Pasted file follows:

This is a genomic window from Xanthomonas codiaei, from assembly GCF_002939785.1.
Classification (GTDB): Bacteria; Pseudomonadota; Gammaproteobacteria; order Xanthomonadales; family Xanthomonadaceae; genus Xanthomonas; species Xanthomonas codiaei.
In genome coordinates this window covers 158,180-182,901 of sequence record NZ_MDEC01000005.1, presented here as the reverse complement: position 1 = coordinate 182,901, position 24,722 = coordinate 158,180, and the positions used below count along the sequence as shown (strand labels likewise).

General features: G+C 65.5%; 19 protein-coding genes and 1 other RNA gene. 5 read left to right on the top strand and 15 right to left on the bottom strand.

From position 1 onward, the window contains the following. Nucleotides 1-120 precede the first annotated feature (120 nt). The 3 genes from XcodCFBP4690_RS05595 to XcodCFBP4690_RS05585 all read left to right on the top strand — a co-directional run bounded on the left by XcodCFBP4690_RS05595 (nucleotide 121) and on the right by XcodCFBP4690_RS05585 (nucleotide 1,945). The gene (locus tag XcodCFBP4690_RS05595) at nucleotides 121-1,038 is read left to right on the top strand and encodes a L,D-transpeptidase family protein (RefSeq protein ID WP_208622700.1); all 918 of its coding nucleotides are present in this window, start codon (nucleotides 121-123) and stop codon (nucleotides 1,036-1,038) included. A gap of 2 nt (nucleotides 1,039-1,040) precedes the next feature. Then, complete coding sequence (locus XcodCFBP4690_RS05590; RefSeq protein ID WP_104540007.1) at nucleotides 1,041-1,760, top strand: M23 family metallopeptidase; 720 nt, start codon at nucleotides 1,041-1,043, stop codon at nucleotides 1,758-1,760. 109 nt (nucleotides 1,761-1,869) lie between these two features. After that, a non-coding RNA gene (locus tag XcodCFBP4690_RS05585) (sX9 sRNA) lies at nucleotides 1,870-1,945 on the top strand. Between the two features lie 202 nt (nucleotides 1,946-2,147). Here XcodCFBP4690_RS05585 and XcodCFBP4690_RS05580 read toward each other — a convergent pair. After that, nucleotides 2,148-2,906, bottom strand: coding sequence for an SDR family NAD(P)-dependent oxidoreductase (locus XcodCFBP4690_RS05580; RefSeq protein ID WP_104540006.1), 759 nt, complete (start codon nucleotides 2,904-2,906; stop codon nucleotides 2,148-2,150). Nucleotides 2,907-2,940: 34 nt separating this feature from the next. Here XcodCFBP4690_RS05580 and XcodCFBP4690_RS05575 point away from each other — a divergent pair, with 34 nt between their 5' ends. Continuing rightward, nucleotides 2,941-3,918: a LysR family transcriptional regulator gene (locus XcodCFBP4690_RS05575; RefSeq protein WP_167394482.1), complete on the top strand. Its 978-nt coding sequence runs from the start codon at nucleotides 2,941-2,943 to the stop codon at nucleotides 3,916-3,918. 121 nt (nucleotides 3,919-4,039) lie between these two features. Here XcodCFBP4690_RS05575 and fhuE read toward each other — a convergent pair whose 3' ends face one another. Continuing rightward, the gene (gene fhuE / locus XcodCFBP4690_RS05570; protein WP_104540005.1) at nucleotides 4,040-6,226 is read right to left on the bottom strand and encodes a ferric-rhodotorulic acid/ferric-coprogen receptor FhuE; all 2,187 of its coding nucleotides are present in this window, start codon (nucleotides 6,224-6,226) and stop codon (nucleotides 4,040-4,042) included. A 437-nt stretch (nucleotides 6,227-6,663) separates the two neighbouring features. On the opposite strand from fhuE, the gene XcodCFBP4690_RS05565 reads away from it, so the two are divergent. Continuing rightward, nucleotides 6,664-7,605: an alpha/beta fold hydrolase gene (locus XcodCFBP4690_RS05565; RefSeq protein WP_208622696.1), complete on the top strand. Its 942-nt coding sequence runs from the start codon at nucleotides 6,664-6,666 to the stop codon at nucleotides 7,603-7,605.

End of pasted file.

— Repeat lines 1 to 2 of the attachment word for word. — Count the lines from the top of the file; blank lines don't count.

This is a genomic window from Xanthomonas codiaei, from assembly GCF_002939785.1.
Classification (GTDB): Bacteria; Pseudomonadota; Gammaproteobacteria; order Xanthomonadales; family Xanthomonadaceae; genus Xanthomonas; species Xanthomonas codiaei.